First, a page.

The Hypertophic Cardiomyopathy Research Foundation

Diagnosis and Treatment

An echo being administerd

An 'echo tech' (diagnostic medical sonographer) using an echo machine.

HCM is cardiology’s great masquerader because there is no single symptom to look for so patients may be misdiagnosed with more familiar conditions like asthma, mitral valve prolapse, or anxiety-panic disorder. Symptoms or signs you should be concerned about are shortness of breath, chest pain, unexplained blackouts, unexplained heart murmur, EKG abnormalities, and a family history of sudden death at a young age. The initial diagnosis of HCM is made with an echocardiogram. Echocardiography is a non-invasive, non-X-ray imaging technique that uses sound waves to picture the heart.

Normally, heart walls are 11 mm or less in thickness. Patients with HCM have a characteristic thickening of the heart walls ranging from 14 to 50 mm which is visible on echocardiography.

This illustrates a normal parasternal echo with a normal thin septum and mitral valve function. The yellow arrow points to the septum.
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This is an illustration of a very thick septum. The yellow arrow delineates the septum.
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Here we see the SAM (systolic anterior motion) of the mitral valve is obstructing the outflow from the left ventricle, thus reducing the flow of oxygenated blood to the body and increasing the left ventricular work.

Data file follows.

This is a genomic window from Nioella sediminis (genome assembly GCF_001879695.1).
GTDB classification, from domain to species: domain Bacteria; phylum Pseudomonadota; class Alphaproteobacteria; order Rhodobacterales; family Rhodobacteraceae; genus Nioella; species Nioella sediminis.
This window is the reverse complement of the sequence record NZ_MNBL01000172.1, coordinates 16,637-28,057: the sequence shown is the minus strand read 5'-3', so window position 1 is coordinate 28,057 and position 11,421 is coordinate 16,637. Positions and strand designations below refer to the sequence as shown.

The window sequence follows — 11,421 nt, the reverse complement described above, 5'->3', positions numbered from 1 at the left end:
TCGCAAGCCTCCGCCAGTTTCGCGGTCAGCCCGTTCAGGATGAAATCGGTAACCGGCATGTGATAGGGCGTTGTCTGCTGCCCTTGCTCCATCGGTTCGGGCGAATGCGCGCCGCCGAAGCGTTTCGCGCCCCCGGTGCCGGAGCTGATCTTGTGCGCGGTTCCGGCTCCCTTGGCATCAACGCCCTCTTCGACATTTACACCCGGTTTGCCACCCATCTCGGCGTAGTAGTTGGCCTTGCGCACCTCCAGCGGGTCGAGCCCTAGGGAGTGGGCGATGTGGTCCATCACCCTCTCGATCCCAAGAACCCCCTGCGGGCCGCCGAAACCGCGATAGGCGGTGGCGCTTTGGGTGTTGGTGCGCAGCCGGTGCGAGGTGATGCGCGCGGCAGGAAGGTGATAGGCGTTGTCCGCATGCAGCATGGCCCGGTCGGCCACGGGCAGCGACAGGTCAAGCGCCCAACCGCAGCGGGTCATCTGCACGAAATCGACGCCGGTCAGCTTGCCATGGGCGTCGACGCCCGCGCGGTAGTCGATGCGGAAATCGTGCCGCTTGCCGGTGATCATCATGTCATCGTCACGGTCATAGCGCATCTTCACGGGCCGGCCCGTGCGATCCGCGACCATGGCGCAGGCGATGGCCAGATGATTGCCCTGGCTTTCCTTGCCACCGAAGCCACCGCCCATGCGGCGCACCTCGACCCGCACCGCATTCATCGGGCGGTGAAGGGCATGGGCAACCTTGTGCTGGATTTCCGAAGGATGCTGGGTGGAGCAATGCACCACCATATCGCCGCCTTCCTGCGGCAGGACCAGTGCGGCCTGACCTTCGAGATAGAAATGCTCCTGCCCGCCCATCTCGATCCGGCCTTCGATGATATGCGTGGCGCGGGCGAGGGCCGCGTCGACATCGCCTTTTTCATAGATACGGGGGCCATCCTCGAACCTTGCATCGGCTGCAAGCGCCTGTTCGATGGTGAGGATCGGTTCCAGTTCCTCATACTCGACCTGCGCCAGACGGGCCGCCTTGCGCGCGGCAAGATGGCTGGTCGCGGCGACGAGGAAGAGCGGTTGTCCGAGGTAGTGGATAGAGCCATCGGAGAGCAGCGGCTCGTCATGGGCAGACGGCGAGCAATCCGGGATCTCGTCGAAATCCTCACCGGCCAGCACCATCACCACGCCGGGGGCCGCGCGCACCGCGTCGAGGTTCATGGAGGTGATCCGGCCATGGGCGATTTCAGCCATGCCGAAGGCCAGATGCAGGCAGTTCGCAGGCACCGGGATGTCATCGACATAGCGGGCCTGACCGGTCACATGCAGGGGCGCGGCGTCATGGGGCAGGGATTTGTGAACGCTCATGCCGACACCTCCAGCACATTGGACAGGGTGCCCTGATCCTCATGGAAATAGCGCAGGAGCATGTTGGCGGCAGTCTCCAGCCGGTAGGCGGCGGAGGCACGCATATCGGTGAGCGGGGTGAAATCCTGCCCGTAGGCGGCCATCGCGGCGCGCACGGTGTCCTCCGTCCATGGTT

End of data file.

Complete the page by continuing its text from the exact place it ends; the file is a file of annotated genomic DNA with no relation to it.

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After diagnosis, each patient’s treatment plan is based on the severity of symptoms, diagnosis of obstructive or non-obstructive HCM, and results of further evaluation. Since sudden death is a potentially catastrophic complication; further tests may be ordered to assess an individual’s risk. Most patients can be treated successfully with medications. Patients with serious obstruction and symptoms that do not respond to medication benefit from cardiac surgery.

Here we see the preoperative heart with SAM and mitral-septal contact causing obstruction.
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This shows the heart after surgical septal myectomy . The septum has been thinned by myectomy surgery. There is now no SAM of the mitral valve--- no mitral septal contact and no obstruction.
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Patients at risk for sudden cardiac death are treated with an implantable cardioverter defibrillator that detects and aborts episodes of chaotic heart rhythm known as ventricular fibrillation. Treatment is often a multidisciplinary approach: employing the efforts of an HCM specialist physician, echocardiographer, electrophysiologist, pacemaker specialist, and cardiac surgeon.